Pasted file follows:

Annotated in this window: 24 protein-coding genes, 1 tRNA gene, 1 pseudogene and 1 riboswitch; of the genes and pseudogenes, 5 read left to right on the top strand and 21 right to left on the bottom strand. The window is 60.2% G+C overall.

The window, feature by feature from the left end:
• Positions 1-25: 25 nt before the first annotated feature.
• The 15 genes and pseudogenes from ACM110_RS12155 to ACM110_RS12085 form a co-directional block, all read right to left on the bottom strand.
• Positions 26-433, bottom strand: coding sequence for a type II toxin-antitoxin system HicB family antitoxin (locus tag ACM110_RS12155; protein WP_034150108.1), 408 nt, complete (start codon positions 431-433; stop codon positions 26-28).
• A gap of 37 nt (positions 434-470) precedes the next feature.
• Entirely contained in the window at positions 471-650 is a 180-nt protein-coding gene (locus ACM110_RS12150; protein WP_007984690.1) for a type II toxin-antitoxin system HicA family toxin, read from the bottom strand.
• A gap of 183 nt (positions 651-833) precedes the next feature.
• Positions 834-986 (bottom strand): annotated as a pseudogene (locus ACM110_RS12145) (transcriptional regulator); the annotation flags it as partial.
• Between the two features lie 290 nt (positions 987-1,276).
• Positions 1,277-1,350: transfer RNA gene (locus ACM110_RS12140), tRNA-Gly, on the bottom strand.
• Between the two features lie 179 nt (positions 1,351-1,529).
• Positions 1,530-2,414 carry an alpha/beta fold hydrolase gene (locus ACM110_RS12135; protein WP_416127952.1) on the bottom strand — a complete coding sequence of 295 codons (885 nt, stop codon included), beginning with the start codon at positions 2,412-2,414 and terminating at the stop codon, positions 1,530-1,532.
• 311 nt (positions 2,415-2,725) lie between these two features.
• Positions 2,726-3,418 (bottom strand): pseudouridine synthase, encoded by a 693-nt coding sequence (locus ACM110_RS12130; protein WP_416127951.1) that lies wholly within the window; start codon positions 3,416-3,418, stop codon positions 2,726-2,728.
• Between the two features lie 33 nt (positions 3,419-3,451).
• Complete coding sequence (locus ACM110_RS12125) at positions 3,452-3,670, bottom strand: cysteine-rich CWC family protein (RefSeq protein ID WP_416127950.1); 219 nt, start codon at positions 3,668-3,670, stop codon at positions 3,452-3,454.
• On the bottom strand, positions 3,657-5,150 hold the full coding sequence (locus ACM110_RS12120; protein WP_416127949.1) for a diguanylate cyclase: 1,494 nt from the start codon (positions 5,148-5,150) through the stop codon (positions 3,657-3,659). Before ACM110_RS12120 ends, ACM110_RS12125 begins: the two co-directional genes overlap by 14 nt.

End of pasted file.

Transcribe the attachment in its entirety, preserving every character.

Annotated in this window: 24 protein-coding genes, 1 tRNA gene, 1 pseudogene and 1 riboswitch; of the genes and pseudogenes, 5 read left to right on the top strand and 21 right to left on the bottom strand. The window is 60.2% G+C overall.

The window, feature by feature from the left end:
• Positions 1-25: 25 nt before the first annotated feature.
• The 15 genes and pseudogenes from ACM110_RS12155 to ACM110_RS12085 form a co-directional block, all read right to left on the bottom strand.
• Positions 26-433, bottom strand: coding sequence for a type II toxin-antitoxin system HicB family antitoxin (locus tag ACM110_RS12155; protein WP_034150108.1), 408 nt, complete (start codon positions 431-433; stop codon positions 26-28).
• A gap of 37 nt (positions 434-470) precedes the next feature.
• Entirely contained in the window at positions 471-650 is a 180-nt protein-coding gene (locus ACM110_RS12150; protein WP_007984690.1) for a type II toxin-antitoxin system HicA family toxin, read from the bottom strand.
• A gap of 183 nt (positions 651-833) precedes the next feature.
• Positions 834-986 (bottom strand): annotated as a pseudogene (locus ACM110_RS12145) (transcriptional regulator); the annotation flags it as partial.
• Between the two features lie 290 nt (positions 987-1,276).
• Positions 1,277-1,350: transfer RNA gene (locus ACM110_RS12140), tRNA-Gly, on the bottom strand.
• Between the two features lie 179 nt (positions 1,351-1,529).
• Positions 1,530-2,414 carry an alpha/beta fold hydrolase gene (locus ACM110_RS12135; protein WP_416127952.1) on the bottom strand — a complete coding sequence of 295 codons (885 nt, stop codon included), beginning with the start codon at positions 2,412-2,414 and terminating at the stop codon, positions 1,530-1,532.
• 311 nt (positions 2,415-2,725) lie between these two features.
• Positions 2,726-3,418 (bottom strand): pseudouridine synthase, encoded by a 693-nt coding sequence (locus ACM110_RS12130; protein WP_416127951.1) that lies wholly within the window; start codon positions 3,416-3,418, stop codon positions 2,726-2,728.
• Between the two features lie 33 nt (positions 3,419-3,451).
• Complete coding sequence (locus ACM110_RS12125) at positions 3,452-3,670, bottom strand: cysteine-rich CWC family protein (RefSeq protein ID WP_416127950.1); 219 nt, start codon at positions 3,668-3,670, stop codon at positions 3,452-3,454.
• On the bottom strand, positions 3,657-5,150 hold the full coding sequence (locus ACM110_RS12120; protein WP_416127949.1) for a diguanylate cyclase: 1,494 nt from the start codon (positions 5,148-5,150) through the stop codon (positions 3,657-3,659). Before ACM110_RS12120 ends, ACM110_RS12125 begins: the two co-directional genes overlap by 14 nt.